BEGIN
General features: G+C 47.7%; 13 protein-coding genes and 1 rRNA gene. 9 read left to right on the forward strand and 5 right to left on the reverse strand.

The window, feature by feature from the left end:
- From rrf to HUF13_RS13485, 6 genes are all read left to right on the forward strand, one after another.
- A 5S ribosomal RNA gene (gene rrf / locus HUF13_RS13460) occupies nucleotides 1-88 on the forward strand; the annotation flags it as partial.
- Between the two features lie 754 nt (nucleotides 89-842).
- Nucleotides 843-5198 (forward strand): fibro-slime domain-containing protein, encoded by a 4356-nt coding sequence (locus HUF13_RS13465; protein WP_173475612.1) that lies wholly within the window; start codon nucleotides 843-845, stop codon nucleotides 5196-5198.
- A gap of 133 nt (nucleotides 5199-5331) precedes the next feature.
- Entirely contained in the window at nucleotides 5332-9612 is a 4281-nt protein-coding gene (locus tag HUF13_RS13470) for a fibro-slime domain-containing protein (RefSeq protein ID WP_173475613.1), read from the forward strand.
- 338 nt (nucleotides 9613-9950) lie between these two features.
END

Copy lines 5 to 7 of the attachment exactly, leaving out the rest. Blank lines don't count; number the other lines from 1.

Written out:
- Between the two features lie 754 nt (nucleotides 89-842).
- Nucleotides 843-5198 (forward strand): fibro-slime domain-containing protein, encoded by a 4356-nt coding sequence (locus HUF13_RS13465; protein WP_173475612.1) that lies wholly within the window; start codon nucleotides 843-845, stop codon nucleotides 5196-5198.
- A gap of 133 nt (nucleotides 5199-5331) precedes the next feature.